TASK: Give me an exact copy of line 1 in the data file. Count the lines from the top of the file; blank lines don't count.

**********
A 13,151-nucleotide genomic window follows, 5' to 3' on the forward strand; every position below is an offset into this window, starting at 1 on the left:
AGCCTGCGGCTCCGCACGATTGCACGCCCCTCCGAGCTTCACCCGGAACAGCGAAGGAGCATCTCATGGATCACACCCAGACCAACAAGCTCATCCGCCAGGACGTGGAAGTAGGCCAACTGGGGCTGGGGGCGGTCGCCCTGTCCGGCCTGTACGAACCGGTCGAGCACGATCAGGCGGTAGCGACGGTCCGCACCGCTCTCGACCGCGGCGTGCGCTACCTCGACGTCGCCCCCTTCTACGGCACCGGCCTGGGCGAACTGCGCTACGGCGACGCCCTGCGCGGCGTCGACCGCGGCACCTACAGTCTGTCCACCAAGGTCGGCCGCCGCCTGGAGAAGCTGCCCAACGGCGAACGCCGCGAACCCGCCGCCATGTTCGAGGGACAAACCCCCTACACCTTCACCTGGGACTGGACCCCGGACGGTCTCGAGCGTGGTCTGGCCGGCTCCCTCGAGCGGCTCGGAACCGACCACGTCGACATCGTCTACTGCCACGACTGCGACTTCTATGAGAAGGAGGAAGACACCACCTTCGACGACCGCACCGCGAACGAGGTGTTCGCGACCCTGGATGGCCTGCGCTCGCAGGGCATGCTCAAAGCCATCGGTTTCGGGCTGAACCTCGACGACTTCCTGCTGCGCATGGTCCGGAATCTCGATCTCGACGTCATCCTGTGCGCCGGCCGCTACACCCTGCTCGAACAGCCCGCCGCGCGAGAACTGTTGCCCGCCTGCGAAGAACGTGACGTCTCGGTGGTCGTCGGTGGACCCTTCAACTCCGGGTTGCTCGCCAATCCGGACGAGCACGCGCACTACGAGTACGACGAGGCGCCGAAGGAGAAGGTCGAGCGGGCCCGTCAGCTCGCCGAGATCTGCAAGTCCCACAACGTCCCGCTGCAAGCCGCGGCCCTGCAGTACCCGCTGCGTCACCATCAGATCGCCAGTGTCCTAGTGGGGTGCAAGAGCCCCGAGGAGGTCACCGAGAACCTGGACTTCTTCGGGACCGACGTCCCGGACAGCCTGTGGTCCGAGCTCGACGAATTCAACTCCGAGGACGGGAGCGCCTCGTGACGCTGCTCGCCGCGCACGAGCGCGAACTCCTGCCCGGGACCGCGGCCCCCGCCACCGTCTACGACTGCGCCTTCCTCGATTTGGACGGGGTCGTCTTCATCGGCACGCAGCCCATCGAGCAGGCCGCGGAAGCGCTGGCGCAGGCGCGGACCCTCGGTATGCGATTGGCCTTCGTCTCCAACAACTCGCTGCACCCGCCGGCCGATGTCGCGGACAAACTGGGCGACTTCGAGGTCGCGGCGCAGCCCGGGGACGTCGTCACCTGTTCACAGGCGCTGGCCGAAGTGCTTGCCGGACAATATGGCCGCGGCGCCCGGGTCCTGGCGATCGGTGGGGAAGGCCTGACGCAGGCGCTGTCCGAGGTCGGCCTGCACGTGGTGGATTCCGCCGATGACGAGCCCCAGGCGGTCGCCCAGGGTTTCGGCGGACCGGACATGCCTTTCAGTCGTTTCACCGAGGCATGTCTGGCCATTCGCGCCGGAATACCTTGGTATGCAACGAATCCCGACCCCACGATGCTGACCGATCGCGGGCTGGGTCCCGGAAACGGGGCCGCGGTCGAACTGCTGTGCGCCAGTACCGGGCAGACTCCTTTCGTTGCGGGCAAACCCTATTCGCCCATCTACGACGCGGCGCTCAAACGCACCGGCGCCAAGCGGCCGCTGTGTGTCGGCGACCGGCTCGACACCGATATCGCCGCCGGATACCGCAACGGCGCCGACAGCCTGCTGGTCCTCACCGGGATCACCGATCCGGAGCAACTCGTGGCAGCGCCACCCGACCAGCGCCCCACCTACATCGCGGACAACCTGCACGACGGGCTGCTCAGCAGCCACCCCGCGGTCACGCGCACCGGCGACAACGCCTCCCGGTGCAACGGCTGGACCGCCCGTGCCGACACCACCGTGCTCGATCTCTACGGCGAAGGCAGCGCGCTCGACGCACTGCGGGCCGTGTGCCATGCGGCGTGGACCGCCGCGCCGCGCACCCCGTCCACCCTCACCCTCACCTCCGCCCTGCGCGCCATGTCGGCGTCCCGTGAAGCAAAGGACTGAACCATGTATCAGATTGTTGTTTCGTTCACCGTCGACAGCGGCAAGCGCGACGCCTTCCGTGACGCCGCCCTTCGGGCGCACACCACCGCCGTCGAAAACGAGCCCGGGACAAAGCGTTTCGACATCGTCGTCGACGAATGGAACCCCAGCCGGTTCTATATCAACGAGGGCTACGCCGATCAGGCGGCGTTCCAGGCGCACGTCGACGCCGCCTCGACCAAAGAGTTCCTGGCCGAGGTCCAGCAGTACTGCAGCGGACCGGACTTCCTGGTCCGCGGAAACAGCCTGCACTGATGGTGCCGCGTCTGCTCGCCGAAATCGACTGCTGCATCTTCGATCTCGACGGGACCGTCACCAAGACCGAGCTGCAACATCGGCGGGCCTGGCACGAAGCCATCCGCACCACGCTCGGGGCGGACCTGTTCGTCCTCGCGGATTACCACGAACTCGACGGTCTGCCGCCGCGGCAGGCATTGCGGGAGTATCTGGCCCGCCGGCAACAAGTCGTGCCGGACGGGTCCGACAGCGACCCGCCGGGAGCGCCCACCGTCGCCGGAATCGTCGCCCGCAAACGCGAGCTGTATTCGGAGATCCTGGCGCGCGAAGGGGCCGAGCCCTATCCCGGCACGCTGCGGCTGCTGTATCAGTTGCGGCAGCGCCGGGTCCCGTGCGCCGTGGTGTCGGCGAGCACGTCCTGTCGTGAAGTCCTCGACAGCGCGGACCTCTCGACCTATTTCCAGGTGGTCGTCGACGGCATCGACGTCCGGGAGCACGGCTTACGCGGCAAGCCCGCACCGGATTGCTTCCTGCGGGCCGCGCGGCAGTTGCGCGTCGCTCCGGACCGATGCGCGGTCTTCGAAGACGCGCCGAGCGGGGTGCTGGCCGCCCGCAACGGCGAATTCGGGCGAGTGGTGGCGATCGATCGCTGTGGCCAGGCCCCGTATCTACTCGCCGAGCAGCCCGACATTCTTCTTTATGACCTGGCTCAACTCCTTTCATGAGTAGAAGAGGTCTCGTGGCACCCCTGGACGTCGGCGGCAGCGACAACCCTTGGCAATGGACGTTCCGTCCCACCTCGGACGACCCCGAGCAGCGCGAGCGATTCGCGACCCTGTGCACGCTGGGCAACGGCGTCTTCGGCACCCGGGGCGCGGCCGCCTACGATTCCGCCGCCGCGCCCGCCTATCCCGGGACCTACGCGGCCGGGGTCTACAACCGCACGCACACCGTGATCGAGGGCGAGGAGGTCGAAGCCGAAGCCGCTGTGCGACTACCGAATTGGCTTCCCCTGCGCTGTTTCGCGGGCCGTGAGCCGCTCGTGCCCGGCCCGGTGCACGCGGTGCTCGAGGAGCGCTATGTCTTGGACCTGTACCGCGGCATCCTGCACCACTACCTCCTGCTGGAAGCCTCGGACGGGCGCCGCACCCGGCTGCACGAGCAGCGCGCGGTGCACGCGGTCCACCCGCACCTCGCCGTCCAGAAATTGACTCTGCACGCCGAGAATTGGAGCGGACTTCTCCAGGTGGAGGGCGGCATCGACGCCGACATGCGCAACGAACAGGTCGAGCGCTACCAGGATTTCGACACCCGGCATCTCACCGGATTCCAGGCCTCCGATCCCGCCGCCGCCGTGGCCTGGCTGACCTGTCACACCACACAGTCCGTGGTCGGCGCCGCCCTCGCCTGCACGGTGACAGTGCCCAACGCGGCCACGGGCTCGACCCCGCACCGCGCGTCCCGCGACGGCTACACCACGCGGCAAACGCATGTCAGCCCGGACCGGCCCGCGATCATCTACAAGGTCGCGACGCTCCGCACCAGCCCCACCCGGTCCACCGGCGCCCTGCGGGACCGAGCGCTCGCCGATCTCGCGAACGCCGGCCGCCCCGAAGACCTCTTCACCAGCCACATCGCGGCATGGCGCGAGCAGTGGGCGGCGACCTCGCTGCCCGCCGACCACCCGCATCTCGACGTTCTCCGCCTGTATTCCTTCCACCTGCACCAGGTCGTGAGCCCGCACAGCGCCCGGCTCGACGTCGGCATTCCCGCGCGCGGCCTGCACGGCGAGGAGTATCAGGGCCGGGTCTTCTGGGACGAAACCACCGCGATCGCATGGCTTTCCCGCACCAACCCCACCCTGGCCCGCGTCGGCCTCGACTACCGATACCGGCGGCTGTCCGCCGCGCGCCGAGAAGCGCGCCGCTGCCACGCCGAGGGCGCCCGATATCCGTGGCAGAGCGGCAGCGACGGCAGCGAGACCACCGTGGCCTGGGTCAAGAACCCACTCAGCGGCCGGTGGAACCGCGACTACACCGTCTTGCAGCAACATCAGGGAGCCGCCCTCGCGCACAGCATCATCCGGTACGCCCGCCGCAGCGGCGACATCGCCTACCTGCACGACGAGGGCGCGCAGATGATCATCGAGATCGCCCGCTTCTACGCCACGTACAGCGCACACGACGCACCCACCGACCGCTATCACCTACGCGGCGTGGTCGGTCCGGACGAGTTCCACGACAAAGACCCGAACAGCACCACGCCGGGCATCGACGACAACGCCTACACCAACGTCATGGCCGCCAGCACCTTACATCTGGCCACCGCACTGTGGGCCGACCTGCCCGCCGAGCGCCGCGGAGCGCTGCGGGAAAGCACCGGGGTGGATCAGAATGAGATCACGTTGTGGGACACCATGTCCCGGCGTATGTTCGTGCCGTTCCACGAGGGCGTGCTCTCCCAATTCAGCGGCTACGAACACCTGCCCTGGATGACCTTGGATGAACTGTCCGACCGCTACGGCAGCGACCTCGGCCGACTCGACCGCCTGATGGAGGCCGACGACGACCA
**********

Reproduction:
A 13,151-nucleotide genomic window follows, 5' to 3' on the forward strand; every position below is an offset into this window, starting at 1 on the left: